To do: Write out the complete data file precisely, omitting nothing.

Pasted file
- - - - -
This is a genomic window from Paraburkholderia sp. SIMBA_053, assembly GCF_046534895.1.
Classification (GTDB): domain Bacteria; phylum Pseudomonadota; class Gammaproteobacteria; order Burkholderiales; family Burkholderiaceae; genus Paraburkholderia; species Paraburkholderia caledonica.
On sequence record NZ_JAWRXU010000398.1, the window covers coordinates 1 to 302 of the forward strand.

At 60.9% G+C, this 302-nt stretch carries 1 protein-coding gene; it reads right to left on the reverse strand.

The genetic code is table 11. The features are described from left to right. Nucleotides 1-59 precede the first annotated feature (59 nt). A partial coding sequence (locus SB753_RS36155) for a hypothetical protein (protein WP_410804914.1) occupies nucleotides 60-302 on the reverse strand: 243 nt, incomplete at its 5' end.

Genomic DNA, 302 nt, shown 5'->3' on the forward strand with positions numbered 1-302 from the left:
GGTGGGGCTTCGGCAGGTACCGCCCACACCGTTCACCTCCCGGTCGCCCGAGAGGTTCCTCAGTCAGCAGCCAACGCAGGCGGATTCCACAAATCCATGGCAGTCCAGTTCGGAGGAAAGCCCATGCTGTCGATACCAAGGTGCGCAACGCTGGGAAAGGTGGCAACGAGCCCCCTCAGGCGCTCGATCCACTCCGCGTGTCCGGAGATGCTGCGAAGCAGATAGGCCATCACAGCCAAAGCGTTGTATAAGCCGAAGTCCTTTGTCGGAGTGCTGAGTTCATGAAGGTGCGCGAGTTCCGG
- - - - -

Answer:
This is a genomic window from Paraburkholderia sp. SIMBA_053, assembly GCF_046534895.1.
Classification (GTDB): domain Bacteria; phylum Pseudomonadota; class Gammaproteobacteria; order Burkholderiales; family Burkholderiaceae; genus Paraburkholderia; species Paraburkholderia caledonica.
On sequence record NZ_JAWRXU010000398.1, the window covers coordinates 1 to 302 of the forward strand.

At 60.9% G+C, this 302-nt stretch carries 1 protein-coding gene; it reads right to left on the reverse strand.

The genetic code is table 11. The features are described from left to right. Nucleotides 1-59 precede the first annotated feature (59 nt). A partial coding sequence (locus SB753_RS36155) for a hypothetical protein (protein WP_410804914.1) occupies nucleotides 60-302 on the reverse strand: 243 nt, incomplete at its 5' end.

Genomic DNA, 302 nt, shown 5'->3' on the forward strand with positions numbered 1-302 from the left:
GGTGGGGCTTCGGCAGGTACCGCCCACACCGTTCACCTCCCGGTCGCCCGAGAGGTTCCTCAGTCAGCAGCCAACGCAGGCGGATTCCACAAATCCATGGCAGTCCAGTTCGGAGGAAAGCCCATGCTGTCGATACCAAGGTGCGCAACGCTGGGAAAGGTGGCAACGAGCCCCCTCAGGCGCTCGATCCACTCCGCGTGTCCGGAGATGCTGCGAAGCAGATAGGCCATCACAGCCAAAGCGTTGTATAAGCCGAAGTCCTTTGTCGGAGTGCTGAGTTCATGAAGGTGCGCGAGTTCCGG